Throughout the week leading up to Thursday night’s matchup against Oregon State, UCLA was focused on one thing above all: rebounding.
It paid off, as the Bruins (18-8, 9-5 Pac-12) dominated the Beavers (13-12, 5-8) on the boards en route to a 75-68 home victory, avenging a Jan. 18 loss in which Oregon State snagged a whopping 18 offensive rebounds.
“We got buried the first game on board play,” said coach Steve Alford. “(The Beavers) really want to get offensive rebounds, and we thought if we could not allow them to do that, we’d be able to run and get out in transition.”
Led by a 15-point, 17-board performance from senior center Thomas Welsh, UCLA out-rebounded Oregon State 51-33 on Thursday and allowed just six offensive rebounds. Redshirt sophomore forward Alex Olesinski notched eight rebounds in 21 minutes off the bench, helping the Bruins survive when senior forward GG Goloman found himself in foul trouble.
“The bigs, they played tough, they crashed the boards,” said redshirt sophomore guard Prince Ali. “Last time we played them, they had 18 offensive rebounds, so that was a focal point: toughness in rebounding the ball. Our bigs came out and they did what they had to do.”
Junior guard Aaron Holiday added a double-double as well with 17 points and 10 assists, while Ali tallied 11 points and freshman guard Kris Wilkes poured in 10.
The dominance on the glass helped the Bruins overcome a shaky shooting performance that included 14 missed free throws and a 39.3 percent mark from the field, including just 4-of-21 shooting from 3-point territory.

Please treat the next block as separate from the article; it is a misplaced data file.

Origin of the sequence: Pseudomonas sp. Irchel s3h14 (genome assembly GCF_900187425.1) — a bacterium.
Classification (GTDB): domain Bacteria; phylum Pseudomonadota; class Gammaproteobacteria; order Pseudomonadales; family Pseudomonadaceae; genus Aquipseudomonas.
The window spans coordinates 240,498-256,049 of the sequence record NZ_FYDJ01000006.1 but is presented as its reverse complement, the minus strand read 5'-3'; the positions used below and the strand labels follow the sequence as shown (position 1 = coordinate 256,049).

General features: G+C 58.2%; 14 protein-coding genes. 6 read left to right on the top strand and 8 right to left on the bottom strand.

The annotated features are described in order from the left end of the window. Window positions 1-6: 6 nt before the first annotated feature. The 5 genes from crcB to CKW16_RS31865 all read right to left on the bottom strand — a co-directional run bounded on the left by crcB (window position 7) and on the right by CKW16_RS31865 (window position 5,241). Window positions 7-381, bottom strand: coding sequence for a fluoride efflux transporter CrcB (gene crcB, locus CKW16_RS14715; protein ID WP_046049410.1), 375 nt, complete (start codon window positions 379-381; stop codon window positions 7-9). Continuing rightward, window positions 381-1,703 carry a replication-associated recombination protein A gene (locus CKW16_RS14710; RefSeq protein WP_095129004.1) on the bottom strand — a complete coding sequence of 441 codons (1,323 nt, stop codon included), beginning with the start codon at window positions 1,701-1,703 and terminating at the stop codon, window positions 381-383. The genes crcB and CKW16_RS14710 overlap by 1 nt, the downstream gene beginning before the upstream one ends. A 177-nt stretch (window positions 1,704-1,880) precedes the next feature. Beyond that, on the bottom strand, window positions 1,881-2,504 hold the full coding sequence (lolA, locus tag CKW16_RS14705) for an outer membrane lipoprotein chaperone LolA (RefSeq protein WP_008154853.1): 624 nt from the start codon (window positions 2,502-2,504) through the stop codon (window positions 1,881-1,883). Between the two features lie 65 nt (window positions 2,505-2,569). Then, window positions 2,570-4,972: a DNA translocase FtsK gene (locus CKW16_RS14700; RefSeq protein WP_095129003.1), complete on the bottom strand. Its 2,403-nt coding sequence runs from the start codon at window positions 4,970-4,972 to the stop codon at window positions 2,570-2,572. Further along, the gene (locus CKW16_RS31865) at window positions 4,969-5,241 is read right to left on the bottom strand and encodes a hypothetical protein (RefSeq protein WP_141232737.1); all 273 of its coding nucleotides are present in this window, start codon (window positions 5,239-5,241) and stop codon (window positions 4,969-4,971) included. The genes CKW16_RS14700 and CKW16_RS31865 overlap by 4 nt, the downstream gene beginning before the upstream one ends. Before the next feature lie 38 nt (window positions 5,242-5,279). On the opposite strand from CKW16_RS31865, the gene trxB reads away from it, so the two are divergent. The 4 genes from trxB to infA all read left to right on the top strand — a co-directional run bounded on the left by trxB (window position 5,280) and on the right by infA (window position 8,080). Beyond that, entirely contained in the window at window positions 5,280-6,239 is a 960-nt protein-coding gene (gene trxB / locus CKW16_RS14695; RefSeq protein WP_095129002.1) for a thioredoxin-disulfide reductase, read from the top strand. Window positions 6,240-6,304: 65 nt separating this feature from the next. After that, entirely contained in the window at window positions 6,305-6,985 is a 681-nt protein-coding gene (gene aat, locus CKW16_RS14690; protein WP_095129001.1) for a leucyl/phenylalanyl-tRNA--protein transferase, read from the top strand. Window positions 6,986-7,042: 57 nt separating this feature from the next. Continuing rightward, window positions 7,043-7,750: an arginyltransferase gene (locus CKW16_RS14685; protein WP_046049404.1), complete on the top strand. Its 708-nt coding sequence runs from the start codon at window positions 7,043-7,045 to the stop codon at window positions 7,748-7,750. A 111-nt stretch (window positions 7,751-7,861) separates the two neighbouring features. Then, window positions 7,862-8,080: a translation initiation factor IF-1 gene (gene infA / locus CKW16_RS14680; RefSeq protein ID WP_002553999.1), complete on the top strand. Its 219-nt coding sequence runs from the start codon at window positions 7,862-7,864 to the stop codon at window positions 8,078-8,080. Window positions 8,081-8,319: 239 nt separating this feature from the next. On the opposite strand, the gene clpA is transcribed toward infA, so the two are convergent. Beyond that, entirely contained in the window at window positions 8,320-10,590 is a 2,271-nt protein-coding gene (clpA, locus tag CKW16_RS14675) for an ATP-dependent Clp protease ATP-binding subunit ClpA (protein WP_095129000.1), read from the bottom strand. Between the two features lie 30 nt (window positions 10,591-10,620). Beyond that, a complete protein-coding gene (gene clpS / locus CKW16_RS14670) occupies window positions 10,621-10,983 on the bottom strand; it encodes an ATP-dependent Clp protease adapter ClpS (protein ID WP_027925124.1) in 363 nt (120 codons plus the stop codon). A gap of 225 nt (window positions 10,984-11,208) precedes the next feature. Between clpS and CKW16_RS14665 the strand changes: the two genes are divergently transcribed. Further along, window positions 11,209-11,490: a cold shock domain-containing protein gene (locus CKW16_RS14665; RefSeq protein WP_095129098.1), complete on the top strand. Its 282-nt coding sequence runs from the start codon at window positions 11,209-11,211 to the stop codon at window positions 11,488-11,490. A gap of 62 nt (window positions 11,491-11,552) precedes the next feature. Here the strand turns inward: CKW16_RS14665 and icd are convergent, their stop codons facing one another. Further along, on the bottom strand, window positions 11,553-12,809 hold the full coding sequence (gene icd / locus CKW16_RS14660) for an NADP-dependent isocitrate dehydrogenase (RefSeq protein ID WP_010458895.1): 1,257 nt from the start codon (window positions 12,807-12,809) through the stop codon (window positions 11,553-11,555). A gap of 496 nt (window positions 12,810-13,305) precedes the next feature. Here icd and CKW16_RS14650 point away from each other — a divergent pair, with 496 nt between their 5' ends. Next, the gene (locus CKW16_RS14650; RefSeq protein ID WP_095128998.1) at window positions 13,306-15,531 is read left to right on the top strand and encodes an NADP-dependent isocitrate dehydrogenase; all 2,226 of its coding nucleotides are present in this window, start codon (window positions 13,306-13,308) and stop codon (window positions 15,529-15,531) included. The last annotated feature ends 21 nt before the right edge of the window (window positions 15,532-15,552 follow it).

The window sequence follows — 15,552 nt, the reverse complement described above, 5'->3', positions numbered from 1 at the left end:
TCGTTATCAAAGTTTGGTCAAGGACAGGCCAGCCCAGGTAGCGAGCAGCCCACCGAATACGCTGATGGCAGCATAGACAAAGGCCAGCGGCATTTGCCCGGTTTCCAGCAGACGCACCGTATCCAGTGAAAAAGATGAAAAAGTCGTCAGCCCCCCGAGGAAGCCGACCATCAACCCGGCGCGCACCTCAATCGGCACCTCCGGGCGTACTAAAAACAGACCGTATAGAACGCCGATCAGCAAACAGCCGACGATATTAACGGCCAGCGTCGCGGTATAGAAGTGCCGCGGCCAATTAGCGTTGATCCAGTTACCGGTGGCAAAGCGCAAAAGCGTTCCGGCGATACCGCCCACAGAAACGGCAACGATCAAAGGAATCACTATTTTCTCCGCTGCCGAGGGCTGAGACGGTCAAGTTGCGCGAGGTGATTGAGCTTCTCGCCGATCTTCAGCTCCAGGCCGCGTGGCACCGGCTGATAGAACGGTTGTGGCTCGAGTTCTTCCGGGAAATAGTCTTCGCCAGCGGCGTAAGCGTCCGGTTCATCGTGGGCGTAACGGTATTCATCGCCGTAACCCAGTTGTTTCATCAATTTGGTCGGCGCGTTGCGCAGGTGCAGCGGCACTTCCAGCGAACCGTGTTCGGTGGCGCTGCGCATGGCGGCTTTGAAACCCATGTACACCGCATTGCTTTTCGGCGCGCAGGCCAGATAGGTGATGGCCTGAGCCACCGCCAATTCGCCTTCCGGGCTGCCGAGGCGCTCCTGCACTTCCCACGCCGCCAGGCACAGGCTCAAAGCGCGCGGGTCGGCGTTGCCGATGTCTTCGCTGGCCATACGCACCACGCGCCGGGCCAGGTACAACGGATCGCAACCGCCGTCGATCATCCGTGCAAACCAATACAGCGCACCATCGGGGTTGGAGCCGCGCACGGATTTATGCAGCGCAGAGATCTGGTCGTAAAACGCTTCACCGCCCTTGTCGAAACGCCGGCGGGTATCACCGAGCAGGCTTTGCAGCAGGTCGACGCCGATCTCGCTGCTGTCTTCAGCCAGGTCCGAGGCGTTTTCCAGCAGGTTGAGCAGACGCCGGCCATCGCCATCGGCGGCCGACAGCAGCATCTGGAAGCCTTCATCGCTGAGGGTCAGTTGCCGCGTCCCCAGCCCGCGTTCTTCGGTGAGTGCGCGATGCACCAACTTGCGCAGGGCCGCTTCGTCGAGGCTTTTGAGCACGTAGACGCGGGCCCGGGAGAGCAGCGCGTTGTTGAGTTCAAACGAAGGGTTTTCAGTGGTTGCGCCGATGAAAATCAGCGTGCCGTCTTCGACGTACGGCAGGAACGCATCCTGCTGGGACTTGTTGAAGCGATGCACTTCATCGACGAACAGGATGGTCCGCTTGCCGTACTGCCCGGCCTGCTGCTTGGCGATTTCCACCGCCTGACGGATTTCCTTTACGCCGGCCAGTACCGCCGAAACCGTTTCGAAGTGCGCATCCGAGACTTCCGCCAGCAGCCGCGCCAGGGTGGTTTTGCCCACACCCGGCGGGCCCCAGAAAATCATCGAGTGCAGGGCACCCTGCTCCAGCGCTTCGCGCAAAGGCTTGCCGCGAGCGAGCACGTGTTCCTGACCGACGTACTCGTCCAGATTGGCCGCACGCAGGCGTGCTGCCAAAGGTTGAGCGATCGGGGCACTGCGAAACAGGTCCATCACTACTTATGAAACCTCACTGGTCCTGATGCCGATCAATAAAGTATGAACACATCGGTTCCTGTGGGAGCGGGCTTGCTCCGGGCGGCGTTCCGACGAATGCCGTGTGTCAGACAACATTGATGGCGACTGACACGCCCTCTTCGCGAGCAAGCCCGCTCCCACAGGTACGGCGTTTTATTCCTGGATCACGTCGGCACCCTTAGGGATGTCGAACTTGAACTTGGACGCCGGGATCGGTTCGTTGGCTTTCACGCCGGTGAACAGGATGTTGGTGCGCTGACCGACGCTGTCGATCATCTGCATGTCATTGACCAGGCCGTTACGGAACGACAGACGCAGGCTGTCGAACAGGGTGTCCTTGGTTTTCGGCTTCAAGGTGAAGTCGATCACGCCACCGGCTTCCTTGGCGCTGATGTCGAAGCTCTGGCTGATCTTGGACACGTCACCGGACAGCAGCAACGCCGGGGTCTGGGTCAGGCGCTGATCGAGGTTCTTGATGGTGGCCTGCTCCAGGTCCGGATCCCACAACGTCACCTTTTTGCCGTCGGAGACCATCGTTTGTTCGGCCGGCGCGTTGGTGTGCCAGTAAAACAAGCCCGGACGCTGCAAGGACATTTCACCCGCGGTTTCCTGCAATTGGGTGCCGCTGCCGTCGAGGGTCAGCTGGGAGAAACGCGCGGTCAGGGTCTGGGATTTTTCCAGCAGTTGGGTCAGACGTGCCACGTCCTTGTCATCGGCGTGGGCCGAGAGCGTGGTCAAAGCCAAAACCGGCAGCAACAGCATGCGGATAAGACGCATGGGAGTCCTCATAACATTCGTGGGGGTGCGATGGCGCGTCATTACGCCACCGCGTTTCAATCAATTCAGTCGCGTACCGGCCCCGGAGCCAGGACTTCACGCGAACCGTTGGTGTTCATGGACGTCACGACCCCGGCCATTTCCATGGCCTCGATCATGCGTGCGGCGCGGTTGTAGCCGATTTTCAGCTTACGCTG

“I thought our offense was really good – we just didn’t make the shots we normally make,” Alford said. “I thought we carried ourselves defensively and that’s a good sign.”
UCLA looked early on like it might run away with the game, repeatedly gashing Oregon State in transition to open the contest and build a 13-point lead midway through the first half.
The Bruins seemed intent to push the ball ahead even off of rebounds, with Ali and Wilkes regularly leaking out and receiving long up-court passes to jumpstart the offensive attack.
“Every game you want to come out and get stops and run,” Holiday said. “Tonight, we actually showed what we could do when we get stops and run. We had scores in transition, so that’s always good for us.”
Oregon State would trim the deficit to just 6 points by halftime, though, as UCLA became somewhat sloppy in transition and struggled to make shots in the half-court, at one point going nearly six minutes without a field goal.
In the second half, the Bruins would once again open up a double-digit lead only for the Beavers to claw back, coming within as few as 4 points in the final minute of the game before a pair of free throws from freshman guard Jaylen Hands and a block by Welsh sealed the win.
For the Beavers, forward Alfred Hollins led the way with a career-high 24 points on 7-of-11 shooting, knocking down three of his five attempts from long range and adding seven points at the free-throw line.
Hollins’ breakout performance was offset by supbar outings from the Beavers’ top three scorers. The trio – guard Stephen Thompson, Jr., and forwards Tres Tinkle and Drew Eubanks – combined for just 30 points, well below their average of 48.1.
Thompson, Jr., played all 40 minutes but was held to just 4-of-14 shooting as he was guarded primarily by Holiday.
“Their big three of Tinkle, Eubanks and (Thompson, Jr.) were all under their average, and that was the plan going in,” Alford said. “We made somebody else beat us. Hollins had probably a career-high for him but we made somebody else beat us.”